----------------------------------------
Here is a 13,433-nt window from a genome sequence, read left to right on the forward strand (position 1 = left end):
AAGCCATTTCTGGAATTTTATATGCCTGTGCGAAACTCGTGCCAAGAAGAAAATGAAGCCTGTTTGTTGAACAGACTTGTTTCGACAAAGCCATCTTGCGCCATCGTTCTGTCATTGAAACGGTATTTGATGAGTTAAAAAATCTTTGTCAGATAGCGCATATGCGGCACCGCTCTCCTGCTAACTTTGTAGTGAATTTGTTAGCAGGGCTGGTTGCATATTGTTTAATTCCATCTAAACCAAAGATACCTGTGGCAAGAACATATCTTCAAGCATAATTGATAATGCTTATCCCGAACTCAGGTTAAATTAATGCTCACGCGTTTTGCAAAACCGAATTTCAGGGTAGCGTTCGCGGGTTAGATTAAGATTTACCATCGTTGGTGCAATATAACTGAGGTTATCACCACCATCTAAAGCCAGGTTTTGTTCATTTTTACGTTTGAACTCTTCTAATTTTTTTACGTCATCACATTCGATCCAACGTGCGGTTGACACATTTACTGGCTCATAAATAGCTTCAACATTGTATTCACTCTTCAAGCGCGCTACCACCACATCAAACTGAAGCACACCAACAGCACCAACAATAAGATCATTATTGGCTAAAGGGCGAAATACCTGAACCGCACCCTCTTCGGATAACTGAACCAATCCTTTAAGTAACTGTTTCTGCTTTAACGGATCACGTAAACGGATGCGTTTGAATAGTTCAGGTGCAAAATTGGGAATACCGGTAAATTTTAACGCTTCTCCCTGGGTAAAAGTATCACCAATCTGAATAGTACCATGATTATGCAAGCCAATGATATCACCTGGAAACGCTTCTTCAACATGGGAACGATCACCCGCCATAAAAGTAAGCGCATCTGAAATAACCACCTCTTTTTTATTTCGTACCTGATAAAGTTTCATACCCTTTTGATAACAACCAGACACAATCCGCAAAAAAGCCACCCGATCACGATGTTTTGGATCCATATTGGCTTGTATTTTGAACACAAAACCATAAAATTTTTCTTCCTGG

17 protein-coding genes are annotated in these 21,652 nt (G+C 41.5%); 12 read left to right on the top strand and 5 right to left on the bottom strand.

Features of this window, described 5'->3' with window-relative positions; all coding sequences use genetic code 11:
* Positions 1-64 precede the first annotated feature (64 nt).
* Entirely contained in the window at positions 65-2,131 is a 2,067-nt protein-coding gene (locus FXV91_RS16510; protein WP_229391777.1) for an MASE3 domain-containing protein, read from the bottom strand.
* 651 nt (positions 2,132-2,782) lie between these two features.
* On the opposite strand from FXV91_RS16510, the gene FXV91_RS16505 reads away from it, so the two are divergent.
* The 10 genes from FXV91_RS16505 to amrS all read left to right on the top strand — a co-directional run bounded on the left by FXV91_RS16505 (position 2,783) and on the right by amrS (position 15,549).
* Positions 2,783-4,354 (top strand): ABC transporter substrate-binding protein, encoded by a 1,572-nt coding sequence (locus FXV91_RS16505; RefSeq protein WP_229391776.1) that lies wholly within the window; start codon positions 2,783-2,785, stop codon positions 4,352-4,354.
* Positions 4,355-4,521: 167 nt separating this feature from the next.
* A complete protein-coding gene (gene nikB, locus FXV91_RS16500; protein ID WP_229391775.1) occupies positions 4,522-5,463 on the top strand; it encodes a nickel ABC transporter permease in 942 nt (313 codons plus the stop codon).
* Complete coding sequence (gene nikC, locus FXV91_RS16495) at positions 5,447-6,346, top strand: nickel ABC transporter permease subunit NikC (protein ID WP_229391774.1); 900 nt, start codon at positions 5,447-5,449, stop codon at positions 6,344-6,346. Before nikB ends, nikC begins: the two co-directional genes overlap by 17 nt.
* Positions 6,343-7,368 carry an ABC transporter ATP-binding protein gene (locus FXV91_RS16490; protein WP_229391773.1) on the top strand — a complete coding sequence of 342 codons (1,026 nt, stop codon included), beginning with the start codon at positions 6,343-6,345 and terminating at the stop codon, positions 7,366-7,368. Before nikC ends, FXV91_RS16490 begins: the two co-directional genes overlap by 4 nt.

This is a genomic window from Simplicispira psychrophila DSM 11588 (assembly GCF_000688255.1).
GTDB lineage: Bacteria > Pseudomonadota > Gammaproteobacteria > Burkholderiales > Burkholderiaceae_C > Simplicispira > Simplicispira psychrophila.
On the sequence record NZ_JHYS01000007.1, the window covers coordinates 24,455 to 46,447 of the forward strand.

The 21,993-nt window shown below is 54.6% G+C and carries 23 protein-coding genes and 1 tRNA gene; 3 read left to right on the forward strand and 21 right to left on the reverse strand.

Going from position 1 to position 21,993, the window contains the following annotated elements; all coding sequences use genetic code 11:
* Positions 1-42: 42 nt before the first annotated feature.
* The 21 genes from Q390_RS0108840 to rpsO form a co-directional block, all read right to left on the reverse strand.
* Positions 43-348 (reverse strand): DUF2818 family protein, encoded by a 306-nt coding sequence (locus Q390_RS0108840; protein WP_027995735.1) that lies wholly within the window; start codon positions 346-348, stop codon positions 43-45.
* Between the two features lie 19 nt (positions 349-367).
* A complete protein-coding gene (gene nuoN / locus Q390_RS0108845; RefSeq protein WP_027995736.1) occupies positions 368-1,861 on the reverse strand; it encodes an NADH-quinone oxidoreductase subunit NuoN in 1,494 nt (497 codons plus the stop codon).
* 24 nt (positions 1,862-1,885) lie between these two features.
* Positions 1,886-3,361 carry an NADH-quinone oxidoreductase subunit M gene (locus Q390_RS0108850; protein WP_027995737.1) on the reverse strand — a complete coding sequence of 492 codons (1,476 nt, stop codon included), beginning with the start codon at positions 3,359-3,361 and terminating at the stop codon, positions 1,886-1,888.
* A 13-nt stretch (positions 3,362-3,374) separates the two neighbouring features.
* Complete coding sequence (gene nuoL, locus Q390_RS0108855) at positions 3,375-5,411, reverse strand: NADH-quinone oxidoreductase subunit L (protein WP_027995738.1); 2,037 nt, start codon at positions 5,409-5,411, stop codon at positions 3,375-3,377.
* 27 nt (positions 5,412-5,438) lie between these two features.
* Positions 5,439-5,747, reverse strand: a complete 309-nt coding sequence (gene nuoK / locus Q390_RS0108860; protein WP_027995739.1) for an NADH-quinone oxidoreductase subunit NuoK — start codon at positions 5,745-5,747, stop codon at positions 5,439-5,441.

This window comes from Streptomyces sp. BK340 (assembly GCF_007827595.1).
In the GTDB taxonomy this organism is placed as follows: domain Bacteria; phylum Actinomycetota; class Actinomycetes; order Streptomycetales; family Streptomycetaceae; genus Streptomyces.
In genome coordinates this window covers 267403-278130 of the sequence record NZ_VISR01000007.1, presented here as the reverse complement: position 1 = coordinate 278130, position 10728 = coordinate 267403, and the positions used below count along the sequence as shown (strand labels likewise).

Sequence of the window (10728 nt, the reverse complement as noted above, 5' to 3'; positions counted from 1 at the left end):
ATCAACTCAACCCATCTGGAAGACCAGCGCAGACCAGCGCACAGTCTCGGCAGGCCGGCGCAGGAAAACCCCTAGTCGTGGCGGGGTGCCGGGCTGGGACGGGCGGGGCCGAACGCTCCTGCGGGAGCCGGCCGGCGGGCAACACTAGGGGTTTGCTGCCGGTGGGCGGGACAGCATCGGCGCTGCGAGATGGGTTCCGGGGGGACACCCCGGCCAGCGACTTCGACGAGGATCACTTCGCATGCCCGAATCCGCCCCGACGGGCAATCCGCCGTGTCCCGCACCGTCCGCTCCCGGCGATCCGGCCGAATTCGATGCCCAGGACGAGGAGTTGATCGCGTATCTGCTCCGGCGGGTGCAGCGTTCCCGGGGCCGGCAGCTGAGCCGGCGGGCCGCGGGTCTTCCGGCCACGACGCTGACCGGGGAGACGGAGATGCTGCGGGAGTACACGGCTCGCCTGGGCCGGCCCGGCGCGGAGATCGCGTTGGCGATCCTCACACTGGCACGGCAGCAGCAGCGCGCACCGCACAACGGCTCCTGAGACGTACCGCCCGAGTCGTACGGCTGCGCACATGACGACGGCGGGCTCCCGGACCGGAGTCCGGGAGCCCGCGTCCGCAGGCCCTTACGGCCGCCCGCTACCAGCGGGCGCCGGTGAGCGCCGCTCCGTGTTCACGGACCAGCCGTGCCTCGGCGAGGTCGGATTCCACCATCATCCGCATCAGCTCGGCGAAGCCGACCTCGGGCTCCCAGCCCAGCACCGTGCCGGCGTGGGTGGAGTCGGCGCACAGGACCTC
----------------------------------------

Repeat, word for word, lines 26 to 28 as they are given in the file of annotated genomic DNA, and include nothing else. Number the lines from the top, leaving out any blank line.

* Positions 1,886-3,361 carry an NADH-quinone oxidoreductase subunit M gene (locus Q390_RS0108850; protein WP_027995737.1) on the reverse strand — a complete coding sequence of 492 codons (1,476 nt, stop codon included), beginning with the start codon at positions 3,359-3,361 and terminating at the stop codon, positions 1,886-1,888.
* A 13-nt stretch (positions 3,362-3,374) separates the two neighbouring features.
* Complete coding sequence (gene nuoL, locus Q390_RS0108855) at positions 3,375-5,411, reverse strand: NADH-quinone oxidoreductase subunit L (protein WP_027995738.1); 2,037 nt, start codon at positions 5,409-5,411, stop codon at positions 3,375-3,377.